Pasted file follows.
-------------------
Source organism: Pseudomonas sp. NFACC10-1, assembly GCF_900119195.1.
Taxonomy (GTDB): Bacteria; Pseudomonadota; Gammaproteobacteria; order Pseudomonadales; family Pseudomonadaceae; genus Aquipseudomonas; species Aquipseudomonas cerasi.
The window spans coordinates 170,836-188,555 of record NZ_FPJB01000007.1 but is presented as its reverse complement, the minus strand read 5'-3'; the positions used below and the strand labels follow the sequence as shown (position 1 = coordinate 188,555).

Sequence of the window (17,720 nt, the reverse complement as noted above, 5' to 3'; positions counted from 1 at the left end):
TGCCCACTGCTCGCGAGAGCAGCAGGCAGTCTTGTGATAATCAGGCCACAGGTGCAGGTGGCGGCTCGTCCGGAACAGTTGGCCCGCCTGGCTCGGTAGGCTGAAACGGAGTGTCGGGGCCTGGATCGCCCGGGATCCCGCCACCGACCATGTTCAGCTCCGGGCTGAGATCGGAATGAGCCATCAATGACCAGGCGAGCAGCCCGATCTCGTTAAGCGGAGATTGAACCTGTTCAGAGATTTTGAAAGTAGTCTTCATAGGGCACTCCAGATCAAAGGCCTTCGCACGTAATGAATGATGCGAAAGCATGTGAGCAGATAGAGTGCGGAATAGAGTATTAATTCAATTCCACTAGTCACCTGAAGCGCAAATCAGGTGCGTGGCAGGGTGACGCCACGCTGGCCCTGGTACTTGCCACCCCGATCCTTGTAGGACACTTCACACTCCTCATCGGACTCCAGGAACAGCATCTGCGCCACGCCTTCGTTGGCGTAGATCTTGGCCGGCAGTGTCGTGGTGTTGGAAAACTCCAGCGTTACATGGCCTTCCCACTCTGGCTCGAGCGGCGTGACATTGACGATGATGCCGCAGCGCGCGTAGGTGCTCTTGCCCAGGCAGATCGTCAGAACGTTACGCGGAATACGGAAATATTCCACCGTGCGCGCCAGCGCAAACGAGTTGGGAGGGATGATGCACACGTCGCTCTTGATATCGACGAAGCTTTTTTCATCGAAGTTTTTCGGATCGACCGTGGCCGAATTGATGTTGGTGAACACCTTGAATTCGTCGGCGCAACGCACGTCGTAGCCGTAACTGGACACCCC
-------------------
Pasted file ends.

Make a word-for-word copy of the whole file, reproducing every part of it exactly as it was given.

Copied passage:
Source organism: Pseudomonas sp. NFACC10-1, assembly GCF_900119195.1.
Taxonomy (GTDB): Bacteria; Pseudomonadota; Gammaproteobacteria; order Pseudomonadales; family Pseudomonadaceae; genus Aquipseudomonas; species Aquipseudomonas cerasi.
The window spans coordinates 170,836-188,555 of record NZ_FPJB01000007.1 but is presented as its reverse complement, the minus strand read 5'-3'; the positions used below and the strand labels follow the sequence as shown (position 1 = coordinate 188,555).

Sequence of the window (17,720 nt, the reverse complement as noted above, 5' to 3'; positions counted from 1 at the left end):
TGCCCACTGCTCGCGAGAGCAGCAGGCAGTCTTGTGATAATCAGGCCACAGGTGCAGGTGGCGGCTCGTCCGGAACAGTTGGCCCGCCTGGCTCGGTAGGCTGAAACGGAGTGTCGGGGCCTGGATCGCCCGGGATCCCGCCACCGACCATGTTCAGCTCCGGGCTGAGATCGGAATGAGCCATCAATGACCAGGCGAGCAGCCCGATCTCGTTAAGCGGAGATTGAACCTGTTCAGAGATTTTGAAAGTAGTCTTCATAGGGCACTCCAGATCAAAGGCCTTCGCACGTAATGAATGATGCGAAAGCATGTGAGCAGATAGAGTGCGGAATAGAGTATTAATTCAATTCCACTAGTCACCTGAAGCGCAAATCAGGTGCGTGGCAGGGTGACGCCACGCTGGCCCTGGTACTTGCCACCCCGATCCTTGTAGGACACTTCACACTCCTCATCGGACTCCAGGAACAGCATCTGCGCCACGCCTTCGTTGGCGTAGATCTTGGCCGGCAGTGTCGTGGTGTTGGAAAACTCCAGCGTTACATGGCCTTCCCACTCTGGCTCGAGCGGCGTGACATTGACGATGATGCCGCAGCGCGCGTAGGTGCTCTTGCCCAGGCAGATCGTCAGAACGTTACGCGGAATACGGAAATATTCCACCGTGCGCGCCAGCGCAAACGAGTTGGGAGGGATGATGCACACGTCGCTCTTGATATCGACGAAGCTTTTTTCATCGAAGTTTTTCGGATCGACCGTGGCCGAATTGATGTTGGTGAACACCTTGAATTCGTCGGCGCAACGCACGTCGTAGCCGTAACTGGACACCCC